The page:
The Catholic League has learned that New York State Assemblyman Dov Hikind has planned a press conference tomorrow to demand that 20th Century Fox not distribute Mel Gibson’s film “The Passion.” Hikind asserts that the film “resurrects the age-old canard of deicide,” flouting the Vatican’s 1965 declaration Nostra Aetate, which denied that all Jewish people were responsible for the death of Jesus. He has also charged that the film “can incite anti-Semitic violence.”
Catholic League president William A. Donohue addressed this matter today:
“The furor over Mel Gibson’s film has now reached a fever pitch. Assemblyman Hikind’s response is an example of how reaction to ‘The Passion’ has spilled into hysteria.
“Assemblyman Hikind has alleged that the movie implicates all Jews in the crucifixion, a common misconception of those who haven’t seen the movie. In fact, absolutely nothing in the film is inconsistent with Nostra Aetate, which repudiated the idea of collective guilt of the Jewish people for Jesus’ death.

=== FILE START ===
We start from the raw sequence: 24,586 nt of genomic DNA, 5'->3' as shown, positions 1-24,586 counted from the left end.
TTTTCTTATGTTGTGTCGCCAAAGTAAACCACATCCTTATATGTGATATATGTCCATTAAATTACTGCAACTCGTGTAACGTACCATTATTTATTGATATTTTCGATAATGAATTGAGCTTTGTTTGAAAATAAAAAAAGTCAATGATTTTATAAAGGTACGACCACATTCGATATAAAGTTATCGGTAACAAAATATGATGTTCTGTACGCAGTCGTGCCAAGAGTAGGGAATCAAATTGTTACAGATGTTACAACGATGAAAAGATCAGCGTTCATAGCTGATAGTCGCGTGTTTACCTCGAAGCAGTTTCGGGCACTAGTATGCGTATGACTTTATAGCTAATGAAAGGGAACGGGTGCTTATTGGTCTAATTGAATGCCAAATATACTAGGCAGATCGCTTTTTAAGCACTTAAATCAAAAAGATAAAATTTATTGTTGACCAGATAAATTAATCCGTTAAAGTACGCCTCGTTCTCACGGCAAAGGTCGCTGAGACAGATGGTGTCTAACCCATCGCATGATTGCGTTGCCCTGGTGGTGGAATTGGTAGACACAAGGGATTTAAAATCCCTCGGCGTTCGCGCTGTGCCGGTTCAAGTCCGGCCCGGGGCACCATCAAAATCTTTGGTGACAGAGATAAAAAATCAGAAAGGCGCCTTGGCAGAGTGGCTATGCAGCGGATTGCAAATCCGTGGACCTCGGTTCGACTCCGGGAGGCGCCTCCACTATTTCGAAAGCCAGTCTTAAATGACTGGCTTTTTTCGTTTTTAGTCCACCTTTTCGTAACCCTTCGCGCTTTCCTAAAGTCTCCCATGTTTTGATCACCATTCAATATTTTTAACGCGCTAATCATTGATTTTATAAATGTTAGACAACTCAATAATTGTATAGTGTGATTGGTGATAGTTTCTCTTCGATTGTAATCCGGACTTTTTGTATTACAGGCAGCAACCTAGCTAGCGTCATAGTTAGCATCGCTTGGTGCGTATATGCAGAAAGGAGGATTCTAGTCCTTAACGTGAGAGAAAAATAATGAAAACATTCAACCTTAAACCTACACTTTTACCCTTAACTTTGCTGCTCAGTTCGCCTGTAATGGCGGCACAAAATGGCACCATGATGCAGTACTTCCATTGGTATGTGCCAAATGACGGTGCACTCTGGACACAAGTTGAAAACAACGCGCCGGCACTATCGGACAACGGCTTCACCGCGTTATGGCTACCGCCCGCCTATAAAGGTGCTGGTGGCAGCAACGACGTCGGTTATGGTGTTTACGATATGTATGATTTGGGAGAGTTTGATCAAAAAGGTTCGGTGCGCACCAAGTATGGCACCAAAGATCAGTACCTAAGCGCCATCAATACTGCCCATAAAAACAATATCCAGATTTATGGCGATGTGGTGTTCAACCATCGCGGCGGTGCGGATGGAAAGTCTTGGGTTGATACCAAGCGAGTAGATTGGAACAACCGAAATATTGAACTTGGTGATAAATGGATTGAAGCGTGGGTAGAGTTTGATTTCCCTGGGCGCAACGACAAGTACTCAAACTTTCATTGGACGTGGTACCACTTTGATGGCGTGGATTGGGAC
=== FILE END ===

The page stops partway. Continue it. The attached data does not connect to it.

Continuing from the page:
“The contention that the film ‘will spur anti-Semitic fervor’ is nonsense. Jack Valenti, president of the Motion Picture Association of America, after seeing the film, commented, ‘You can quote me—Mel Gibson’s ‘The Passion’ is not anti-Semitic. I did not see any anti-Semitism in it.’ If the Catholic League for one moment thought this would inspire anti-Semitism, it would condemn the movie. Indeed, just last year, the league joined with Dov Hikind and other Jews in calling for a boycott of New York’s Jewish Museum, which exhibited art that trivialized the Holocaust.
“Having seen the movie twice, I agree with the hundreds of Catholics, Protestants, and Jews who have now seen ‘The Passion.’ It is near unanimous: this movie will not foment anti-Semitism. Any such blind charges are vacuous.”